She’s stuck liv­ing with a drunken, bul­ly­ing mom

The Hamilton Spectator - - GO - el­liead­ DEAR EL­LIE

Q. I moved home, need­ing a car for my part-time work and un­able to af­ford both rent and car.

I’ve been pay­ing my mother an agreed $250 per month, bi-weekly.

I’ve been giv­ing her $125 each pay­day in cash, trans­fer­ring it into a bank ac­count she opened se­cretly from my dad.

The money’s hers per­son­ally and doesn’t pay for any house­hold ex­penses, she fre­quently tells me.

My father works hard to pro­vide for her.

She doesn’t work and spends her days drink­ing. Even her booze money comes out of the house­hold ac­count.

I don’t know how my dad deals with it, but it’s not my busi­ness.

There’s one month where I get paid three times.

I’ve ex­plained that I won’t be pay­ing her a third time, but can split up one pay­ment so she still gets three and isn’t “los­ing out.”

But she’s adamant that I’m to pay her ev­ery time I’m paid. It’d mean giv­ing her $375 as op­posed to our agreed $250.

She won’t budge. She starts scream­ing at me.

The bi-weekly pay­ments help me bud­get, but also help her.

I’m think­ing now that I should just slip the full amount into her ac­count at each month’s end, though it’ll un­doubt­edly cause an ar­gu­ment.

My dad doesn’t ques­tion where the cash goes be­cause he doesn’t want to ar­gue.

My part­ner’s in school for an­other year and liv­ing at home so we can­not move out to­gether.

I can’t af­ford an apart­ment on my own and most renters won’t ac­cept my beloved cat.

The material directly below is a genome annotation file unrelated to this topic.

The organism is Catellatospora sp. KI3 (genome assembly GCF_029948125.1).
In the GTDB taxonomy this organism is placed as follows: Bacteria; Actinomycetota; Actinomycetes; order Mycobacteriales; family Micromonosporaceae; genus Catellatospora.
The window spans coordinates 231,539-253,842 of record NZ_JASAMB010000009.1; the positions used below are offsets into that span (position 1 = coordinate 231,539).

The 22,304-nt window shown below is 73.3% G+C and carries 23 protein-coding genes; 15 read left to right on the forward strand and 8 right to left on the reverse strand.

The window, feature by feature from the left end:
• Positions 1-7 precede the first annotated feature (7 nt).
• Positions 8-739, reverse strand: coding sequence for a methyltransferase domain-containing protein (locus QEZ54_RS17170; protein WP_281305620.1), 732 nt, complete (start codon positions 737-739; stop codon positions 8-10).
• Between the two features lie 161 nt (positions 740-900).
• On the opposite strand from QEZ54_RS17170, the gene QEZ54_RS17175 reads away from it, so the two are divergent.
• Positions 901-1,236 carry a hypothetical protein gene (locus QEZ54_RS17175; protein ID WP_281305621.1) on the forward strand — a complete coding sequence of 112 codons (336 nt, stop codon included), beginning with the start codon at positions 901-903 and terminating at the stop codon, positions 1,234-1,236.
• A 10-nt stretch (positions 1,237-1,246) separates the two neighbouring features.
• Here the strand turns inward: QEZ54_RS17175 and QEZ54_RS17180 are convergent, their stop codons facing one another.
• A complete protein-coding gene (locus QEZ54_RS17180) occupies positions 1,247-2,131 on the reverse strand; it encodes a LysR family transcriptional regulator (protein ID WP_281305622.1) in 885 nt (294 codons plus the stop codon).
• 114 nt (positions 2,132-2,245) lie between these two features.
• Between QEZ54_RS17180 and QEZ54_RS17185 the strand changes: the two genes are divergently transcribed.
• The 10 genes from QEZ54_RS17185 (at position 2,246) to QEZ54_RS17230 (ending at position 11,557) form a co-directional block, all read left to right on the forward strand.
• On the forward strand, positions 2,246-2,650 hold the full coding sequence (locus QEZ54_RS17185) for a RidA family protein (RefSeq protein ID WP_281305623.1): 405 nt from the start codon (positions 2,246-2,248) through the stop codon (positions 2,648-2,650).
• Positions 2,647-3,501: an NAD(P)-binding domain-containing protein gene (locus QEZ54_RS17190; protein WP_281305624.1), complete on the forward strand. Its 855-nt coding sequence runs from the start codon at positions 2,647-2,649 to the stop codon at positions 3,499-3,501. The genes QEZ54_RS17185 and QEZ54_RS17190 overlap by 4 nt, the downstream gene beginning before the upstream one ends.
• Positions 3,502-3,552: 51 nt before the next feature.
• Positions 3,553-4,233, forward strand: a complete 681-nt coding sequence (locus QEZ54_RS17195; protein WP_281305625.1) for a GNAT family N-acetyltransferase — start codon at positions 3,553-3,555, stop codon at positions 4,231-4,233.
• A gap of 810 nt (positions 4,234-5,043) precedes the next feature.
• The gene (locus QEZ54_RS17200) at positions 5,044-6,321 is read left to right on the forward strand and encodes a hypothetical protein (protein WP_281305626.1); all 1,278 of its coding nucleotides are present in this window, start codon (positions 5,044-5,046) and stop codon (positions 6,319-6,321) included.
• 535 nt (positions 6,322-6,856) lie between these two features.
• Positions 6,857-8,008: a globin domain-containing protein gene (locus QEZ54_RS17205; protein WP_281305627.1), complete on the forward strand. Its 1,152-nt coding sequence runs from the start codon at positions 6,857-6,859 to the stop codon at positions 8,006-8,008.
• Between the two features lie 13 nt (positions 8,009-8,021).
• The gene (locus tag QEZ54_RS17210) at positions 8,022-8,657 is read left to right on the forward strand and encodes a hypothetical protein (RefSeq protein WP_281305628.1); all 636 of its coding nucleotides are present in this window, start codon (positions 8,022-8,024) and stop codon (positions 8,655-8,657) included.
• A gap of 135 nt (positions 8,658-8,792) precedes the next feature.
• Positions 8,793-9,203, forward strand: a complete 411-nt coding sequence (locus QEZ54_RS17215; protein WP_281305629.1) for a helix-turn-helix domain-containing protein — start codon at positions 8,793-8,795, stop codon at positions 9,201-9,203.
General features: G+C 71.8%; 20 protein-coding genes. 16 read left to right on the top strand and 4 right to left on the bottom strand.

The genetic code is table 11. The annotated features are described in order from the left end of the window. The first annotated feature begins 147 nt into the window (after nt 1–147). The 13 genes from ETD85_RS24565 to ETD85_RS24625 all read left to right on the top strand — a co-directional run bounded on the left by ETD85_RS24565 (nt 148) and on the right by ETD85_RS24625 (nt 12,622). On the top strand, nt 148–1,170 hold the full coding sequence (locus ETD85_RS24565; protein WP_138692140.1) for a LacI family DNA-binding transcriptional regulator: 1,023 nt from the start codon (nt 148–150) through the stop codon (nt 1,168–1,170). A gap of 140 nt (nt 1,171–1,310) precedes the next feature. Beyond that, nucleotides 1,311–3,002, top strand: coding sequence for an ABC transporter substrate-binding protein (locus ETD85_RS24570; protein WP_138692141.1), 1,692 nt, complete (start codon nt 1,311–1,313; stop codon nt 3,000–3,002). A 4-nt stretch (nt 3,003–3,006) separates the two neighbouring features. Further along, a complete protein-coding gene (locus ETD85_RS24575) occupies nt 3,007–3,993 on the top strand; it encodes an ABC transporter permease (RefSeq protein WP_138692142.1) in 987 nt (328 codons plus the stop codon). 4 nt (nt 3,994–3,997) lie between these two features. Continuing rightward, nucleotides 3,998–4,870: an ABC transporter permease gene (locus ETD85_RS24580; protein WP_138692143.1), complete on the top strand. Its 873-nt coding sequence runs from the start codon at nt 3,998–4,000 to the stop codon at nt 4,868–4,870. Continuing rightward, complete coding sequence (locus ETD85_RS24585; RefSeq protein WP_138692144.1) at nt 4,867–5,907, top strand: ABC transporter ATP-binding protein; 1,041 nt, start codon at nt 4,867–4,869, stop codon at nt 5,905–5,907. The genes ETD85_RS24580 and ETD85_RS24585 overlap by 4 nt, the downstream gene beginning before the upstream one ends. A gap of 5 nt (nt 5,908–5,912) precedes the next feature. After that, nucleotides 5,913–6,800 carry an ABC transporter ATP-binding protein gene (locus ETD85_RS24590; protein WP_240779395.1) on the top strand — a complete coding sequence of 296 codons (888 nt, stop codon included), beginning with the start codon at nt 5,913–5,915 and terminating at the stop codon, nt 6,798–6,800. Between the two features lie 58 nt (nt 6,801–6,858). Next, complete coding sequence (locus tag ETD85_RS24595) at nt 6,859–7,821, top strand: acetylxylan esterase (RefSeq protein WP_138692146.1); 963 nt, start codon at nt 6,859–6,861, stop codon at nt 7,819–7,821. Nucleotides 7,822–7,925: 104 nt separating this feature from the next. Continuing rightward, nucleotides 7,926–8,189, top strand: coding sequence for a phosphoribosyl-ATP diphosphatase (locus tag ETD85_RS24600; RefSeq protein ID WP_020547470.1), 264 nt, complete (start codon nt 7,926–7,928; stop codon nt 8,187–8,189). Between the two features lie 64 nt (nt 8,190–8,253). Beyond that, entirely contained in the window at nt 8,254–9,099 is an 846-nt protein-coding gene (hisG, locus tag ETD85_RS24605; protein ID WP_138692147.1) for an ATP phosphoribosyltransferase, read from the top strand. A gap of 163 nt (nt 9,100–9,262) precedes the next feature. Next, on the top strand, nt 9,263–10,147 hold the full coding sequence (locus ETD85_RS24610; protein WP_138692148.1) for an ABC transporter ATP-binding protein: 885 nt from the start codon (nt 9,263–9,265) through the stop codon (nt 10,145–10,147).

I stay at my boyfriend’s week­days be­cause it’s closer to work and I avoid her drunken self.

I’m home on week­ends, pay for ev­ery­thing for my cat, and clean her box. My mother feeds her along with her own dog. She’s money-hun­gry and greedy. I hardly use any util­i­ties at home. I can’t move in with my boyfriend’s par­ents as his mother’s strictly against an­i­mals in the house.

Am I right to tell my mother I’m not pay­ing more than what we agreed on? At my job, I have to work my way up to full­time by se­nior­ity.

A. You have op­tions, though lim­ited ones.

You could work a sec­ond job (many do) and seek low-rent ac­com­mo­da­tion that ac­cepts your cat. It won’t be easy to find, but worth a search.

You could tell your mother that no other renter will pay cash to her se­cret fund and put up with her greed and her al­co­holism.

As a bully her­self, she may rec­og­nize the tac­tic and ac­cept get­ting your $250 monthly, es­pe­cially with you hardly stay­ing there.

OR, you can hang in a while longer and move as soon as pos­si­ble.

Sec­ond choice

Q. I was asked to be a friend’s brides­maid and I’m thrilled.

How­ever, I was asked six months af­ter oth­ers in the wed­ding party be­cause I’m re­plac­ing a for­mer brides­maid.

The wed­ding’s in a year. I haven’t missed any pre-wed­ding par­ties (stag and doe, bridal shower, bach­e­lorette, etc.), only the first bridal dress shop­ping.

How­ever, am I re­ally wanted in this po­si­tion?

We’re good friends, but if I didn’t make the ini­tial cut then am I re­ally de­serv­ing of be­ing in the bridal party?

A. There’s no of­fence in be­ing told hon­estly about re­place­ment and be­ing of­fered the hon­our.

Ev­ery bridal wed­ding-party list in­cludes a “must-be” group, for ex­am­ple, sis­ter, groom’s sis­ter, best friend, and a sec­ond tier of close friends.

That in­cludes you and you should join in en­thu­si­as­ti­cally, as you de­serve.

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